DP: I think that musically I’m the black sheep in the band in that the majority of stuff I listen to wouldn’t really be associated with the Kestrels sound. The Marked Men for instance are my favourite band, and they’re a punk band from Texas, nothing like us. Those kind of bands are what I listen to most, and maybe it comes out in my playing, I’m not sure. The White Wires from Ottawa have a new incredible record out and Mean Jeans rule. Outtacontroller and Tongan Death Grip are two of my favourites from Halifax.
G- Are there any bands or artists in particular that you hope to work or share a bill with in the future?
CP: We’re doing three shows with Ringo Deathstarr in October. They’ve been one of my favorite bands for quite some time, and their new album (Mauve) is phenomenal.
PB: I would love to share a bill with Superchunk or Archers Of Loaf someday, both great bands. Both have also served as an inspiration as well, and prove that you should just write the music that you want to.
DP: I’m pretty excited to play with Ringo Deathstarr next month. I didn’t really know about them until I started playing in Kestrels so it’s exciting to get this opportunity.
G- Right on! All good choices, for sure! So can all of you tell us about the craziest or most memorable show Kestrels has played to date? Where was it and what was it like?
CP: We played a show at the Halifax Pop Explosion a few years ago that ended up with my guitar hanging out of the wall. The two opening bands went well over their set times with song after song of dreadful mid-tempo Canadiana and left us with a fifteen minute set. In protest, I threw my guitar headstock-first through the wall of the club and it was suspended mid-air for a few seconds. We didn’t get asked back to that bar.
PB: One of my favourite moments in Kestrels history was a festival that we played in Nova Scotia last year. The place was packed and we conveniently started off the set with some gear issues. But once we got going again, it was the most ferocious set we’ve played. Chad hucked his guitar across the stage at the end of the show, and the energy in the place was electric. That show ruled.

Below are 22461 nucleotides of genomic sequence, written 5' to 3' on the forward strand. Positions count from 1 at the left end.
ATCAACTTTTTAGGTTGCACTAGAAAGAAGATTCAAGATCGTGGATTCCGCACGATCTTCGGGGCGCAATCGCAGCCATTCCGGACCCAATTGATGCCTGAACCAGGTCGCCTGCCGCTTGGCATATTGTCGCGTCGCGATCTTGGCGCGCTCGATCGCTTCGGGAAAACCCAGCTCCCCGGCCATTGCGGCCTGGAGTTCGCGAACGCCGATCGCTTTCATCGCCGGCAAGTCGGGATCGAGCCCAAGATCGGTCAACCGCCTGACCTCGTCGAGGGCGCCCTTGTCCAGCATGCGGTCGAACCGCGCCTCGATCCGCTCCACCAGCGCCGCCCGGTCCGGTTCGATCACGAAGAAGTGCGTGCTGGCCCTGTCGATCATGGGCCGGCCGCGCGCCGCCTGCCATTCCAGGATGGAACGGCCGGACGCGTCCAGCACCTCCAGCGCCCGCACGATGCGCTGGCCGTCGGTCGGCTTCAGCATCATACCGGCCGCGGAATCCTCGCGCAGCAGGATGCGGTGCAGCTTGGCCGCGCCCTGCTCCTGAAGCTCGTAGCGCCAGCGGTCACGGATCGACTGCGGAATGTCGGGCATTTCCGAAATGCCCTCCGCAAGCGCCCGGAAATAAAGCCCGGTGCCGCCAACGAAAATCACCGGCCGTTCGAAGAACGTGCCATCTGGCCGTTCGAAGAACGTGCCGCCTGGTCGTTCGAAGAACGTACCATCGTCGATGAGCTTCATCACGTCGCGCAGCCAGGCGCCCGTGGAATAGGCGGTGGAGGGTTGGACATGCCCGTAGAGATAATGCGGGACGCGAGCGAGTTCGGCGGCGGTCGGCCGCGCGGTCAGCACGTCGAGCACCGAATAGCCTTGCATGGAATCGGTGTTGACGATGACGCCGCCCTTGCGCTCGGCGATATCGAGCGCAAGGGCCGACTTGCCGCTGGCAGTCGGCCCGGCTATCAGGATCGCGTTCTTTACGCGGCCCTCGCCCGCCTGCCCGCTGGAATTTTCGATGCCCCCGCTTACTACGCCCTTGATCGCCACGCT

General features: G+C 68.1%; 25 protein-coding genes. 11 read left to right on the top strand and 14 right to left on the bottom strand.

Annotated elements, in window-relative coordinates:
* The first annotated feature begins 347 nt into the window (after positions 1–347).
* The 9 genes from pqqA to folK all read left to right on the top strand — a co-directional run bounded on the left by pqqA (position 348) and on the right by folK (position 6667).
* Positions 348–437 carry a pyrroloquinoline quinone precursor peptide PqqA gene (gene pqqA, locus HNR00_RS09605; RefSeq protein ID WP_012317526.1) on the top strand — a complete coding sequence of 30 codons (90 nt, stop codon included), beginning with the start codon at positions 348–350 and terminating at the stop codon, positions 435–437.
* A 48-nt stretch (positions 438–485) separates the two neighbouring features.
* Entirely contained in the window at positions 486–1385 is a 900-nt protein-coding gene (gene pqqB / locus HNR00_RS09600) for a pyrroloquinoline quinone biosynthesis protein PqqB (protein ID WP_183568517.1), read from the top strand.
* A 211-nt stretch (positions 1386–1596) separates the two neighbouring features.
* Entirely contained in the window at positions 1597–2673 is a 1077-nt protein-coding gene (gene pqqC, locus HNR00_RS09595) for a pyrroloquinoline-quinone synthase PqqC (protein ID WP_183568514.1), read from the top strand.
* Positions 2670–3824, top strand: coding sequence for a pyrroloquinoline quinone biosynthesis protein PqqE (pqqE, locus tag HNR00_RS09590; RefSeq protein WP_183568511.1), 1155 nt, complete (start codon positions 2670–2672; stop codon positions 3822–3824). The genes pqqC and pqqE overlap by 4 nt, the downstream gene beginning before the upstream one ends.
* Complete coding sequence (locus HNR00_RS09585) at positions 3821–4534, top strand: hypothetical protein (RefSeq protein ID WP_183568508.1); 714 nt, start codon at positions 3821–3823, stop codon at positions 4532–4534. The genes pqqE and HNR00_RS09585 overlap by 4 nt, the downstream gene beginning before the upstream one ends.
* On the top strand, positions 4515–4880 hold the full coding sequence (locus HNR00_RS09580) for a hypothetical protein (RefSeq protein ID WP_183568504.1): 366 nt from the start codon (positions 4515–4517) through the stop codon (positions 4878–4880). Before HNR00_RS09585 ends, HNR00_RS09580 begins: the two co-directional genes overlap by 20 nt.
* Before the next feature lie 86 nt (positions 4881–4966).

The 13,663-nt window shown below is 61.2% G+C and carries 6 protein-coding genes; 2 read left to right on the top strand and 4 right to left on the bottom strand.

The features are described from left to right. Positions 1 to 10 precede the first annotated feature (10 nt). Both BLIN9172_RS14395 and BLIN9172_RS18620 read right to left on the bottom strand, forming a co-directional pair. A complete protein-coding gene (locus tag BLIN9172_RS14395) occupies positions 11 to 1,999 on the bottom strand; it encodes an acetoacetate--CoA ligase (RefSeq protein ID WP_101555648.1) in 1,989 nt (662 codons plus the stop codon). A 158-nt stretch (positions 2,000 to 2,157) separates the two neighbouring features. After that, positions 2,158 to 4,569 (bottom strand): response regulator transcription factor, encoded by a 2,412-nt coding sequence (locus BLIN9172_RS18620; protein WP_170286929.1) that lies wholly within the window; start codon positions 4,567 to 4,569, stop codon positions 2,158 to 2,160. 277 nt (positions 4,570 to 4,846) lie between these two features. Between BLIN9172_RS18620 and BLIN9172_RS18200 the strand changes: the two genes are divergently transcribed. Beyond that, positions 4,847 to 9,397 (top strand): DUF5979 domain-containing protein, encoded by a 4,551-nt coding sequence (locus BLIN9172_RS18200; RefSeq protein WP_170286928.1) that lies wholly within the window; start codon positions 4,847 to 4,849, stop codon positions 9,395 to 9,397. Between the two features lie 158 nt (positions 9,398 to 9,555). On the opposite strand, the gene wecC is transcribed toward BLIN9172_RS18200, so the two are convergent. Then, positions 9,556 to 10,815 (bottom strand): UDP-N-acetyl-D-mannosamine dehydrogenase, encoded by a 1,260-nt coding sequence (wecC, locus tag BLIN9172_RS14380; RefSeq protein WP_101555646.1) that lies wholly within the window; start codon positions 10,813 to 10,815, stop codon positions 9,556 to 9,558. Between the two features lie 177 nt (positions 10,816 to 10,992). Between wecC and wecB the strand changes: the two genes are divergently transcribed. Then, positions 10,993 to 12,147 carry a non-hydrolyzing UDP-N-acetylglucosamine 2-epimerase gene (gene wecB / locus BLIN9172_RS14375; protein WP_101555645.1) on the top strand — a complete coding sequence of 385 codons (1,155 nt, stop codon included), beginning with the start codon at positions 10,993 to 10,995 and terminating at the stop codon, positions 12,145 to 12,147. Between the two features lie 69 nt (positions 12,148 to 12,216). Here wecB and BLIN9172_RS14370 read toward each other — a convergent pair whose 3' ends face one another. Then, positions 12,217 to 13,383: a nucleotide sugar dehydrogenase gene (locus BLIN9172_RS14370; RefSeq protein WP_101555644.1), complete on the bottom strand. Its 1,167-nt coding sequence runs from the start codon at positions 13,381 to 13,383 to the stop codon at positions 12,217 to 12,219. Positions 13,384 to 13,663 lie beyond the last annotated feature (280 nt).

DP: The ‘craziest’ I would say was in Detroit where we played in an art gallery in a building in the middle of what can only be described as a set for a post-apocalyptic movie. Our first American show, and what an introduction! The people at the show were really great though, which helped bring us out of our stupor.
G- Excellent! I miss being onstage! Lastly, as a band that is currently in the building stages of their performance career, what advice can you give some of the young, up and coming bands everywhere who want to make it in music, on the road, and as a professional musician?
CP: There are obviously no hard and fast rules, but here’s what I believe to be important: write good songs and see your vision through to the end. You don’t want to be the person diving headfirst and blind into whatever wave is being hyped at any given moment in hopes of catching some residual fanfare. That will always be an empty pursuit.
PB: Tour. Get your band to a proper level of musicianship, and then hit the road. Meeting new people and playing shows in towns you’ve never been before is one of the most rewarding things that you can do. As for making music, get it out of the garage and get it recorded. Whether you want to record on a tape deck or in a studio is up to you, what counts is that you get the songs recorded so that people can heAR your songs. I’ve seen bands who have played for years and never really recorded anything. they get stuck in a stagnation that gets noticeably frustrating. You will also become a better musician in you consistently record, it allows you to pick yourself apart and to improve. Lastly, if you ask Chad, he’ll tell you that wearing shorts on stage is a recipe for failure in music. I’ll admit that I’ve broken this rule before… for shame.
DP: First things first, the music has to be ready. Be super prepared – practice! You can be a marginal bass player (like myself) and still play good shows with practice. It’s an awful feeling to know that you screwed up, and it sticks with you for the rest of the day.
As for touring, being basically attached at the hip for six weeks this summer to the same two people has made me realize how lucky we are and how important it is to have such a great camaraderie. You’re going to have to tour for extended periods, and that means seeing the same people every single day pretty much all day for a month or whatever or longer. I didn’t really think about that before we left but luckily we managed to make that work with very few ‘meltdowns,’ and we did have some days off between shows to mentally recover and have fun in Chicago, New York, etc. so plan for that as well. It’s also a great opportunity to see places you might never get a chance to again. Have something you can lighten the mood with. In our case, we would watch ‘American Hardcore’ and quote lines from it to get a laugh. Just have fun!